Being excited is awesome. There is something truly wonderful contained in the feeling of excitement. Coming to college, after the monotonous final days of high school, I was thrilled: new classes, new teachers, new people, new parties, and new opportunities. In essence, entering this new era of my life, I was excited about the chance to have things to get excited about.

So far, as a first year student, all those things I was looking forward to have enlivened me. I've met a slew of new people, begun classes more interesting than those of high school, and have been starting to take part in the vast activities on campus.

It would be sweet if we, at Bowdoin, had something to get really hyped up about. Something that once in a while brings the vitality on campus to craziness. There's Ivies, there are occasional hockey games, but sitting here in the fall, what is there?

In my opinion, there is something: football games. It seems that football games at Bowdoin have been written off, that people don't think it's cool to go to them, or that they won't be fun. I say that is false.

Are football games here going to be as entertaining as they are at the University of Michigan where 110,000 people are crammed into the Big House? No, of course not, and the students here obviously don't mind because they chose a school of 1,700 over a large or state university. That does not mean, though, that there is no intrinsic value in our football games (I wouldn't try to promote the student body to attend, say, a billiards match). Bowdoin football games are a perfectly good forum for fun if people want them to be—everyone just needs to be on the same page.

Take a party, for example: If everybody attending is expecting to have a good time and get crazy, then the party will be fun. Games work the same way. If people all decide they are going to get really into it and have a great time, then they do. I think back to my senior year of high school. I went to a small high school (about 150 kids per grade) with great academics, and yes, sparsely attended sporting events.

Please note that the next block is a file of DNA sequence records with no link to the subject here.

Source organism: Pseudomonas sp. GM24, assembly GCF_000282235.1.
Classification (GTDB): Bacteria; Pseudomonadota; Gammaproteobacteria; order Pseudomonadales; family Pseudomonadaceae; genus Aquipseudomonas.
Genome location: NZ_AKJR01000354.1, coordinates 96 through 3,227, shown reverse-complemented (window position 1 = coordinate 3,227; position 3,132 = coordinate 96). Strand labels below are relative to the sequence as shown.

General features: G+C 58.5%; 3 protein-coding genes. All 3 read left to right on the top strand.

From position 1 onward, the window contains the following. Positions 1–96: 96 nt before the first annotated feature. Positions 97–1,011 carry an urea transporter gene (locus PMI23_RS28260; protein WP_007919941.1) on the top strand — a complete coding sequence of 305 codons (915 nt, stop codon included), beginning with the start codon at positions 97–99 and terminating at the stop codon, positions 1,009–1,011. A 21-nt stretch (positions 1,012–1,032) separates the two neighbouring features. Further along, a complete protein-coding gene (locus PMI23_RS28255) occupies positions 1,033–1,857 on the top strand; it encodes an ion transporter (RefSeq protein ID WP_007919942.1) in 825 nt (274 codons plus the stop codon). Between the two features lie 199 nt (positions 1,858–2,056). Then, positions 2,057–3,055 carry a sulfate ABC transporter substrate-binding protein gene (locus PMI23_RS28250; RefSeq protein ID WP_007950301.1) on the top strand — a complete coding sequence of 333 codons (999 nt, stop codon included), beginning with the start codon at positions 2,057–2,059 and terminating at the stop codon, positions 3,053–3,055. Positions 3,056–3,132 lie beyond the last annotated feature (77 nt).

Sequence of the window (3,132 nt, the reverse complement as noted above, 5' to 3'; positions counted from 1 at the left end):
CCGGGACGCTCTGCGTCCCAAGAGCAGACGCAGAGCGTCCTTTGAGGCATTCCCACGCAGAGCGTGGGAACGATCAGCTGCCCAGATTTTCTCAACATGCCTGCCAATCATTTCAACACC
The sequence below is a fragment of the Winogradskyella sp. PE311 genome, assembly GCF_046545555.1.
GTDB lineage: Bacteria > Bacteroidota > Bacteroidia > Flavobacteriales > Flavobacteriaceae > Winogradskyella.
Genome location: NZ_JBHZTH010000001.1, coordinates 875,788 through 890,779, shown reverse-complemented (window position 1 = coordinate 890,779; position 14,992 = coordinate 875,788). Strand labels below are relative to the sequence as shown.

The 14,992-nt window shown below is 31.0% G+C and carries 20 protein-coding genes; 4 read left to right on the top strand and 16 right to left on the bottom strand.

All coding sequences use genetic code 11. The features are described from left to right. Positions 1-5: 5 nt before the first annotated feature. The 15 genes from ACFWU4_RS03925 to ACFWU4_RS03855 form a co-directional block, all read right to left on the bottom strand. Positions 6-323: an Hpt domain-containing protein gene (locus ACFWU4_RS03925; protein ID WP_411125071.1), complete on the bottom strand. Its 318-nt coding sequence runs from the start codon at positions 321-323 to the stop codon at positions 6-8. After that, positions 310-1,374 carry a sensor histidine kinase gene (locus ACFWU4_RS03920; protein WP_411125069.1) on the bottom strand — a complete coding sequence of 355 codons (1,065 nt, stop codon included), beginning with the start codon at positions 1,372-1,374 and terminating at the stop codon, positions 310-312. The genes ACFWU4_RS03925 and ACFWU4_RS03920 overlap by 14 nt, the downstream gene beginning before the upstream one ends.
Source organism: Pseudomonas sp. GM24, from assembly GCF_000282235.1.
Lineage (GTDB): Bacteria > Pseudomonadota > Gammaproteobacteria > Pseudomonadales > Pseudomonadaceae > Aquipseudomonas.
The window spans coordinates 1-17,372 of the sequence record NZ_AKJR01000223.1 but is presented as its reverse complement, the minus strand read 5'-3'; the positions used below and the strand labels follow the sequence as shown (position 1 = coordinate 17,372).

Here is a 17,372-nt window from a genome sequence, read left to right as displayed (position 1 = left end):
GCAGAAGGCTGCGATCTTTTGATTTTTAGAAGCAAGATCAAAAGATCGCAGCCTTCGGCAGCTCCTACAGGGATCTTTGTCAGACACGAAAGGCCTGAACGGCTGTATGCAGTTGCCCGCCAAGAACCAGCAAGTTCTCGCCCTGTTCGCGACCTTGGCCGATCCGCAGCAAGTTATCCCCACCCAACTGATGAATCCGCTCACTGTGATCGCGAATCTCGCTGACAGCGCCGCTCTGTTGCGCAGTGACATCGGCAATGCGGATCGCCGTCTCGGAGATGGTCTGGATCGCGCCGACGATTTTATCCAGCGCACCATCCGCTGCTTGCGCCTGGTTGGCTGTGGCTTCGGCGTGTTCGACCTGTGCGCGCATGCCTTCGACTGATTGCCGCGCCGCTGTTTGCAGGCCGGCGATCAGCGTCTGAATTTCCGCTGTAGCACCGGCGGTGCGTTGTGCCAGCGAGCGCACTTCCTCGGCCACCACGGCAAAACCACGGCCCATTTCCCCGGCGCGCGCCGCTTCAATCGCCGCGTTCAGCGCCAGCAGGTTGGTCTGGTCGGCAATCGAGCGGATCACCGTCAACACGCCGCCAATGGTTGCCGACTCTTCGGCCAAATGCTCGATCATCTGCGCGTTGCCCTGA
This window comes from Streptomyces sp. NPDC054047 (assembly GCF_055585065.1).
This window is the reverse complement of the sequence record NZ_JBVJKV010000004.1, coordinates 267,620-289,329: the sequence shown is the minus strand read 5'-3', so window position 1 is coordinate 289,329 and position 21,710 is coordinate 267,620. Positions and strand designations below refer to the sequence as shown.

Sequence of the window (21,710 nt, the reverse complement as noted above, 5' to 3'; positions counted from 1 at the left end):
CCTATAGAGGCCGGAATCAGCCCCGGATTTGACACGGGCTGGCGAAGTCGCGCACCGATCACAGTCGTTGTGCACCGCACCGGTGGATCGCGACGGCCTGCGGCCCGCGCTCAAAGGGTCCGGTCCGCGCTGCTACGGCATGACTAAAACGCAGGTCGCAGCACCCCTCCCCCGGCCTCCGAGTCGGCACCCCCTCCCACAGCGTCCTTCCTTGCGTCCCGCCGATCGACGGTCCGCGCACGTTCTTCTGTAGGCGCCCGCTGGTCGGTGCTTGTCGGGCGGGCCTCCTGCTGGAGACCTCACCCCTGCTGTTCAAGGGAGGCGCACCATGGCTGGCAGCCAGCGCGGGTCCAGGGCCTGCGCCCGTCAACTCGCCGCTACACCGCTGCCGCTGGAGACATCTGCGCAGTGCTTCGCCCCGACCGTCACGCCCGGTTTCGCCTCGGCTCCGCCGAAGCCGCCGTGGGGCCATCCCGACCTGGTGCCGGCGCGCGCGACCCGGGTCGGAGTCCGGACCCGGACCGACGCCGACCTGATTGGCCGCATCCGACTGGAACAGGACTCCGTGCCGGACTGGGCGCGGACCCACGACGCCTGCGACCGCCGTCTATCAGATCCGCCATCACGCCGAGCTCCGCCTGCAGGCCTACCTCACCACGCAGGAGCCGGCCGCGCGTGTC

On homecoming weekend, though, seniors sent a memo to the student body to all come to the game, get excited and wear black.

It worked: Friday night came, hundreds of rowdy kids came out, and we had a great time.

Our team played their best all season, pumped up by the crowd, and I left thinking, "That was a great time; why can't we do that every game?"

The Polar Bears aren't going to be on ESPN. College Gameday won't be shot live in our parking lot. We do, however, have a competitive team with a bunch of returning talent and new recruits, Whittier Field (a beautiful old stadium), and a chance to play in the best Division III conference in America against talented rival colleges.

There are certainly setbacks, namely, that Bowdoin students are so busy; we have a lot of things to do on a Saturday afternoon. There's dance practice to attend, books to read, articles to write. But there also is this great opportunity for excitement and fun right in front of us if we all, collectively, grab it.

Bowdoin students have a subtle, but strong sense of school spirit: we are happy and proud to be Polar Bears.

But the idea of extroverted school spirit is something that students here seem resigned to not have.

Yet we can have it if we choose to and I implore the school to make an attempt. Especially the Class of 2015—establish a tradition. Make it cool to get together as a class and a school, get enthusiastic and have fun.

Let's show some Polar Bear pride: rock our Bowdoin hats and sweatshirts and lead chants. Let's do it starting tomorrow. Plus, for all our sake, create something—besides a Saturday night campus-wide—exciting for the weekends.

Ted Romney is a member of the Class of 2015.